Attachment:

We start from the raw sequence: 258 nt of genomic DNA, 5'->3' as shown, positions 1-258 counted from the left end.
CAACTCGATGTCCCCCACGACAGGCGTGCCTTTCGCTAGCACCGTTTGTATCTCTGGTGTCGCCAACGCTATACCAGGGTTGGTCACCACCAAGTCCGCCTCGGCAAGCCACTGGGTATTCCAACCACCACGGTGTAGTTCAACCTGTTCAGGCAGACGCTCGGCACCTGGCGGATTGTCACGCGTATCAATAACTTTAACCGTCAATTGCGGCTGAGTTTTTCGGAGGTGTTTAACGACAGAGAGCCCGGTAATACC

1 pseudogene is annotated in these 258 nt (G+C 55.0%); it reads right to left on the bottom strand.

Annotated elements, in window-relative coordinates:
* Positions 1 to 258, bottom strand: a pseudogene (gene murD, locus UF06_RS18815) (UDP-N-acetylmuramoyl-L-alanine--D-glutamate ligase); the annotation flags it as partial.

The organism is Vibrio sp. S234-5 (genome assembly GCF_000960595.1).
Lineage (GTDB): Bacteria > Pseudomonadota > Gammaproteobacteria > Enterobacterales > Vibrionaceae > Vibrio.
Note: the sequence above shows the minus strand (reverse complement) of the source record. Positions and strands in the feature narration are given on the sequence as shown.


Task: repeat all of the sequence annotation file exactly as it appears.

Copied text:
We start from the raw sequence: 258 nt of genomic DNA, 5'->3' as shown, positions 1-258 counted from the left end.
CAACTCGATGTCCCCCACGACAGGCGTGCCTTTCGCTAGCACCGTTTGTATCTCTGGTGTCGCCAACGCTATACCAGGGTTGGTCACCACCAAGTCCGCCTCGGCAAGCCACTGGGTATTCCAACCACCACGGTGTAGTTCAACCTGTTCAGGCAGACGCTCGGCACCTGGCGGATTGTCACGCGTATCAATAACTTTAACCGTCAATTGCGGCTGAGTTTTTCGGAGGTGTTTAACGACAGAGAGCCCGGTAATACC

1 pseudogene is annotated in these 258 nt (G+C 55.0%); it reads right to left on the bottom strand.

Annotated elements, in window-relative coordinates:
* Positions 1 to 258, bottom strand: a pseudogene (gene murD, locus UF06_RS18815) (UDP-N-acetylmuramoyl-L-alanine--D-glutamate ligase); the annotation flags it as partial.

The organism is Vibrio sp. S234-5 (genome assembly GCF_000960595.1).
Lineage (GTDB): Bacteria > Pseudomonadota > Gammaproteobacteria > Enterobacterales > Vibrionaceae > Vibrio.
Note: the sequence above shows the minus strand (reverse complement) of the source record. Positions and strands in the feature narration are given on the sequence as shown.